Ed Sheeran opens his heart in ‘Equals,’ follows formula

Angela Lim, Life and Arts Reporter

Four years after the release of ÷ (Divide), Ed Sheeran dropped = (Equals) on Friday, another addition to his mathematically-inspired series of albums, which also includes + (Plus) and  x (Multiply). The album showcases his signature lyrics, but ventures into other genres as well.

As a singer-songwriter with four Grammy wins and 14 nominations in his own right, as well as composition credits in songs by major artists, including Taylor Swift and Justin Bieber, Sheeran has proven himself as one of the most prominent figures in the music industry today.

From serenading his wife in the acoustic “First Times” to lulling his daughter to sleep in “Sandman,” the chart-topping artist laces his heart and soul into Equals, a culmination of his most precious moments and milestones.

The LP starts off with a glorious opener, “Tides,” wherein Sheeran sends a message of reassurance that he hasn’t changed over time. As the title suggests, the track moves like a fickle, vigorous current. Sheeran delivers a riveting melody thanks to a capella pre-choruses and dynamic guitars.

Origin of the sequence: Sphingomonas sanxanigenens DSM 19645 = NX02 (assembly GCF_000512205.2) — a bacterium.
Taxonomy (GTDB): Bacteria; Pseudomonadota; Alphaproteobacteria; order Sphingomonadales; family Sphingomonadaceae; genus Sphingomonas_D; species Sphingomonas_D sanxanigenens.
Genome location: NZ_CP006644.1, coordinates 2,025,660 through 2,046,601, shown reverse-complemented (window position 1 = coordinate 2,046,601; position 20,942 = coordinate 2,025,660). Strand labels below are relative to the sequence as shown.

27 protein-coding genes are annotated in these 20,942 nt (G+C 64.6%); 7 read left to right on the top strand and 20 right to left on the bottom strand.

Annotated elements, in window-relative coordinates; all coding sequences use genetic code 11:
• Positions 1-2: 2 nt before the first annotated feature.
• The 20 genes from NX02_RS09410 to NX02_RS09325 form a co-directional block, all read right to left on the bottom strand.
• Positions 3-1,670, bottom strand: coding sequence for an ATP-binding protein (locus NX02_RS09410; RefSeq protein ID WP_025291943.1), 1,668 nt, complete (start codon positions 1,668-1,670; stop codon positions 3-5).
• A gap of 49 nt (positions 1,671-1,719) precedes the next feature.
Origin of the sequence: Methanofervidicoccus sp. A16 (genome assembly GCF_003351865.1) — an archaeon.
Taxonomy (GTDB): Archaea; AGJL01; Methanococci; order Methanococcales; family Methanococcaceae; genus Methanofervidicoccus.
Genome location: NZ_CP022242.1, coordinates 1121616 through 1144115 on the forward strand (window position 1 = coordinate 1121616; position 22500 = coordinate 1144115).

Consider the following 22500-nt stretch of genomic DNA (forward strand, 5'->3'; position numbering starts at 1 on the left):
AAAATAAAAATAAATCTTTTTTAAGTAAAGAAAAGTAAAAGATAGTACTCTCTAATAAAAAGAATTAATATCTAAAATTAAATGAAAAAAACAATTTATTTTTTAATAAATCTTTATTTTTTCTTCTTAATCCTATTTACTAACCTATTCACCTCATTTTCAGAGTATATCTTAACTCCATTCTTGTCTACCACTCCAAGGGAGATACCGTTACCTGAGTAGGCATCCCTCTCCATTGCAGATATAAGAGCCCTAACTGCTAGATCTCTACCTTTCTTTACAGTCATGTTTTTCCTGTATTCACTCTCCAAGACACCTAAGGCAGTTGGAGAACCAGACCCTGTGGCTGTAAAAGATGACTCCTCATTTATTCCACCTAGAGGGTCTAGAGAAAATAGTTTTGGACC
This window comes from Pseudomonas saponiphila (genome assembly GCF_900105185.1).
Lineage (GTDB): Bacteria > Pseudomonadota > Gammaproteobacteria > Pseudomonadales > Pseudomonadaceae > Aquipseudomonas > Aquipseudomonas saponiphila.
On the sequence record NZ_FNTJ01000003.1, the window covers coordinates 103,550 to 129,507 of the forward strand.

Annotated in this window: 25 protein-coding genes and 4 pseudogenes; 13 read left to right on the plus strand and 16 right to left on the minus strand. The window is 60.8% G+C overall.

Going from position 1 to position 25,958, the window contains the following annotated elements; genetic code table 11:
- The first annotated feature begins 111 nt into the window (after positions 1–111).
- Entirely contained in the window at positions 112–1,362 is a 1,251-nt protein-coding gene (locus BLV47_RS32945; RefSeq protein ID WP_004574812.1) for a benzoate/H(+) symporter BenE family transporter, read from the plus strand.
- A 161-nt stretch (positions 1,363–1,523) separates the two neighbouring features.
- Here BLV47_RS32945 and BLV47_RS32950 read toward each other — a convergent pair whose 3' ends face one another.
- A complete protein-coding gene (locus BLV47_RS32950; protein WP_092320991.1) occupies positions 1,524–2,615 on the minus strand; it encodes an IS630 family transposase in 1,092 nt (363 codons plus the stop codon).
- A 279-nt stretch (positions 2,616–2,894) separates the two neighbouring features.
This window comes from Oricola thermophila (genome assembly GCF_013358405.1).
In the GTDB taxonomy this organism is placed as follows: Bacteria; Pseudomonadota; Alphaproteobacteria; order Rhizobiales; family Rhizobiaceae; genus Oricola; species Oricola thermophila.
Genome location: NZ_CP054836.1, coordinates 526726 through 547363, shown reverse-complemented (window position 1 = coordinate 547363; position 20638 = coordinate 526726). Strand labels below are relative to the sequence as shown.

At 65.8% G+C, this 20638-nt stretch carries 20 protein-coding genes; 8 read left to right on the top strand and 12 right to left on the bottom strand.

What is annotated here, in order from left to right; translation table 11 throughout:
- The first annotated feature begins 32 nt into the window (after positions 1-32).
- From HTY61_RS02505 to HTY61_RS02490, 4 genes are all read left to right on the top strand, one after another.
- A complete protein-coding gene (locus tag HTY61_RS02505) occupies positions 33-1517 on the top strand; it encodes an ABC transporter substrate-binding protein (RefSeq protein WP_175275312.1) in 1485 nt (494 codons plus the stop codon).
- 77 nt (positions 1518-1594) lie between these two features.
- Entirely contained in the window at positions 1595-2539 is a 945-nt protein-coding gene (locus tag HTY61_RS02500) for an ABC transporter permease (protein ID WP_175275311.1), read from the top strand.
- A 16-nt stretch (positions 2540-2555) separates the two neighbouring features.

Meanwhile, “Overpass Graffiti” stands out as a groovy synth-pop jam similar in style to The Weeknd, putting another genre under Sheeran’s belt. The rhythm swings with an addictive bass.

In “The Joker And The Queen,” which is reminiscent of Sheeran’s earlier discography, the piano sings along with the artist’s gentle vocals. This cinematic ballad references cards in its lyrics almost excessively, with Sheeran singing, “I showed you my hand and you still let me win” and “When I fold, you see the best in me.” Still, the track captivates the audience with every listen, its grand ambience making the song fit for any wedding playlist.

While the diverse sounds of Equals are appealing to everyone, the album also lends itself to bland tracks. The lead pre-release singles that soared and stayed on the Billboard charts, “Bad Habits” and “Shivers,” attract the general public as dance and pop songs with superficial lyrics, making them easy listening. Although Sheeran attempts to subtly vary textures, the songs eventually become overshadowed by the multitude of tracks in the same genre.

Other underwhelming aspects of the album include “Collide,” which has a repetitive voice sample and drum track at the back and “2step,” a trap-infused song with “Galway Girl”-esque lyrics and rapping.

On the surface, Equals represents Ed Sheeran’s maturity as an artist who continues to explore while remaining authentically himself. However, he executes this by sticking with a noticeable formula from his previous albums in terms of themes, lyrics and structure. The answer to his mathematical equation still remains uncertain.

3.5 diamond rings out of 5